Government, History, Legal Studies, Medieval Studies, Middle Eastern Studies - and all Social Sciences concentrations other than International Relations - use footnotes or endnotes.
- The style of your footnotes/endnotes should follow what is outlined in the Notes & Bibliography section of the Chicago Manual of Style (CMS), 16th edition
- On the first citation of an item in a footnote or endnote, provide the full bibliographical information:
 [Author’s first name] [Author’s last name], [Title of Book: Subtitle of Book] (City: Publisher, Year) [page].
 [Author’s first name] [Author’s last name], [“Title of Article: Subtitle of Article”] [Title of Journal] [volume number], [issue number] (year): [page].
- Indent the first line of each footnote
- Single-space your footnotes within each footnote, but double-space between footnotes
- Make sure footnotes appear on the same page as the equivalent superscript numerals in the text
- You can accomplish this by going to “Edit” on the menu toolbar, then clicking on Select All
- Then go to “Format” and “Paragraph” - underline spacing, select “Exactly” instead of “Double Space” and set the spacing to 26 points
- Then go back through your text to reset text that should be single-spaced
- Avoid use of “ibid.,” “op. cit.,” and so forth
- CMS requires one to provide the author’s last name, short title of work, and page number in second and subsequent references to the same work: e.g., Pineo, Useful Strangers, 871.
- Issue numbers of journals should be presented with a comma after the volume, a space, and “no.”
- For example: Pacific Affairs 79, no. 2 (2006): 205.
- Chicago Manual of Style requires author’s last name and short form of title for second and subsequent references to an item in the footnotes: e.g., Pineo, Useful Strangers, 871.
- According to the Chicago Manual of Style, 16th edition, p. 736: “Titles of foreign-language articles, like foreign book titles, are usually capitalized sentence-style (see 8.156) but according to the conventions of the particular language (see 14.107).”
- Following the recommendation of the Chicago Manual of Style, the Guide to the ALM Thesis recommends lower-casing all prepositions in titles (even those prepositions that are five letters and longer)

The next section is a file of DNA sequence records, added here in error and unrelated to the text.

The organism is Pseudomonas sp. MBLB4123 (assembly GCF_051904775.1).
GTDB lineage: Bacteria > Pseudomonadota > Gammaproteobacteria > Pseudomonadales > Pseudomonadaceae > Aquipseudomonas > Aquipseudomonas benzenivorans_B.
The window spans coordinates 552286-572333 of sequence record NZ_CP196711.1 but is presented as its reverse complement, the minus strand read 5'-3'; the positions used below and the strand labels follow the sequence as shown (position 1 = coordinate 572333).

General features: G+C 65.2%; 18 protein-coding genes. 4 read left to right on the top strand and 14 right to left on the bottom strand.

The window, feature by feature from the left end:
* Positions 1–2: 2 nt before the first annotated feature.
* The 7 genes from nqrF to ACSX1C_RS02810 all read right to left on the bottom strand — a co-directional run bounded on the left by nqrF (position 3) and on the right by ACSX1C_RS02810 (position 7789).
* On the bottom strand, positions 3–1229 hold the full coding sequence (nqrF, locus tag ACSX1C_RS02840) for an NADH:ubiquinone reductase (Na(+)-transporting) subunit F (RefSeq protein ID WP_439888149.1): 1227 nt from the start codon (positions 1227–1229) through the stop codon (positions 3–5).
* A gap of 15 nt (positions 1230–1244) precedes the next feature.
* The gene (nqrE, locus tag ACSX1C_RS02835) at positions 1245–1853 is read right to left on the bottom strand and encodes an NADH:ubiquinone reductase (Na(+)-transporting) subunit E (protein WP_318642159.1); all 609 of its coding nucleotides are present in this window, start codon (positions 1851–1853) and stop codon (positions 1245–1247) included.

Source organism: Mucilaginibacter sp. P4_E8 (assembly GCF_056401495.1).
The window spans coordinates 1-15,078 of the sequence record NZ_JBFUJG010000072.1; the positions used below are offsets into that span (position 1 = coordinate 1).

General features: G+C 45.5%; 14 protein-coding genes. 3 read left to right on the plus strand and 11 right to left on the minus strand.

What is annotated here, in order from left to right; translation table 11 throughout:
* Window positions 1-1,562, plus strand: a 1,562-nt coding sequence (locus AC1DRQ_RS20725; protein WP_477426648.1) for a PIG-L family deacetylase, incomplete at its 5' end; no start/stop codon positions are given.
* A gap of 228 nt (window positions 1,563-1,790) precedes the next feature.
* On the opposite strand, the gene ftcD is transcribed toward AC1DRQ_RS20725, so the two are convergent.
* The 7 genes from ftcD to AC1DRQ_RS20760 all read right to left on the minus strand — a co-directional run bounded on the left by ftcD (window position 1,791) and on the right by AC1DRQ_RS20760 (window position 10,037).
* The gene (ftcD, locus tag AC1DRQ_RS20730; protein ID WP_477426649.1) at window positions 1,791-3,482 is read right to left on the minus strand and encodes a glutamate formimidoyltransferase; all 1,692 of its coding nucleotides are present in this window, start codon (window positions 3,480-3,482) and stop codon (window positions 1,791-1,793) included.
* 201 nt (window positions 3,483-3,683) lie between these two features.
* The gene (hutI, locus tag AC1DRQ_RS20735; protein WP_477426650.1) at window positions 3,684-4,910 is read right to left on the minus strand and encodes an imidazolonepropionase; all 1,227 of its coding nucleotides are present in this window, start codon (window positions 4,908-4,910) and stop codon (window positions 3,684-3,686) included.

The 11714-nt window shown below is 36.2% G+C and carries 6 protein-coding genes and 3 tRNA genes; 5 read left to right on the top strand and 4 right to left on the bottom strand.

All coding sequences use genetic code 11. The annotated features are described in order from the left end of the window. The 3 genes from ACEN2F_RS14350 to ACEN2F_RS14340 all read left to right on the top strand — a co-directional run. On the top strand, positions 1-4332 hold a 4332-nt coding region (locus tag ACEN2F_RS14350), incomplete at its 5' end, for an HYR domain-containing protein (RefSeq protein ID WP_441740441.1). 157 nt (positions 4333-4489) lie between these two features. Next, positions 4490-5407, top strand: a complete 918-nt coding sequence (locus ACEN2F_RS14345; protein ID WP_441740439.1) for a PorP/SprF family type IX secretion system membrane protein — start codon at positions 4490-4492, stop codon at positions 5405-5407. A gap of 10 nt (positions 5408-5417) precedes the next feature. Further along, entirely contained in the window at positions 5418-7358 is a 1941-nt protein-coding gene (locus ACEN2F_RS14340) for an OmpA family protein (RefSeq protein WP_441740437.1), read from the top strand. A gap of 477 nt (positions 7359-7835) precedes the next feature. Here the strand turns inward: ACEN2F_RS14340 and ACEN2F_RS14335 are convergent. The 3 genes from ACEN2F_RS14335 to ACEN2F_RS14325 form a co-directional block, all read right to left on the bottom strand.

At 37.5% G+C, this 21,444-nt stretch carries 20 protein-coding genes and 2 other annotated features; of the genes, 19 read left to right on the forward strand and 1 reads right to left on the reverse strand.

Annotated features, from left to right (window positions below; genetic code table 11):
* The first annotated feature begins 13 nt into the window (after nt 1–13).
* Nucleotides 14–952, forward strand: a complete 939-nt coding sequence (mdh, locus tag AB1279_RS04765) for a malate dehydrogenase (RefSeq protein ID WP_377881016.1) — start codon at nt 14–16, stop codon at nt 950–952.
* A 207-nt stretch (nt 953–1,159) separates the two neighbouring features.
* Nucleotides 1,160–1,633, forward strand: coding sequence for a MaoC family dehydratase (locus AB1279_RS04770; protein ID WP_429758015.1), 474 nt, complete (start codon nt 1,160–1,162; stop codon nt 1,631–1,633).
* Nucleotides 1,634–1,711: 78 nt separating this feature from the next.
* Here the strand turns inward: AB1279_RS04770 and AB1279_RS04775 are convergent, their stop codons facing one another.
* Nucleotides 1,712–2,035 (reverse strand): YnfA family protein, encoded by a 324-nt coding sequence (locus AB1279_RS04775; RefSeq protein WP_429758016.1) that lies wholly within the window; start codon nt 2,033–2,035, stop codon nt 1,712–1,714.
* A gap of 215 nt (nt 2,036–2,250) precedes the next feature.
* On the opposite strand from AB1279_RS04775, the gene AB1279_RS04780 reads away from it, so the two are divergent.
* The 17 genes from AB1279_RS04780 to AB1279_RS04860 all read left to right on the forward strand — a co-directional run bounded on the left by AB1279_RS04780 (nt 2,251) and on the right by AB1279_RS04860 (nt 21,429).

- Do not use all caps for titles; instead, use both upper and lower case lettering - the exception is an abbreviation
- Footnote numbering should be consecutive throughout the thesis, not begin over again at “1” with each new chapter
- Do not put two footnotes at the same spot - combine the references into one footnote
- Make sure the footnote superscript numbers in the text are flush against the preceding period or other mark of punctuation
- This stipulation is to prevent the placing of the footnote number on a separate line from the text it is referring to
- In the footnotes, the author’s name is given in normal order (i.e., first name first, last name last)
- Only in the bibliography are first and last names reversed
- Note that URLs are not underlined, and they should not be in a different color - in other words, eliminate hyperlinks
- Whenever possible, supply the name of the website, author, and date accessed
- Sample citation: Conrad J. Bladey, “The Potato Famine in History,” http://www.intl.net/cksmith/famine/history.html (cited August 21, 1995).
- You can break the URL in a footnote to fill in a line - CMS recommends that the break occur at a slash rather than a period, so it does not look like the end of a sentence
- Although style manuals often recommend an abbreviation system for representing inclusive numbers, we recommend no abbreviation, so as to avoid any ambiguity
- An abbreviation system will be permitted if it is done consistently throughout
- Cite items in the footnotes in such a way that they can be found in your bibliography - examples:
- If you cite Historical Register in your footnotes, don’t list it under “Harvard University” in your bibliography
- When citing a collection of letters or documents, list it either under the title of the collection or under the editor(s) in both places, but not under one in one place and under another in the other
- Published works often use italics to represent titles of books, journals, newspapers, etc., as well as for emphasizing words in the text
- For your thesis, should you underline (for emphasis) or italicize, as with published text?
- We recommend italics, but underlining is still quite respectable for your thesis
- Please, however, don’t use both in the same thesis - unless you have a special reason for doing so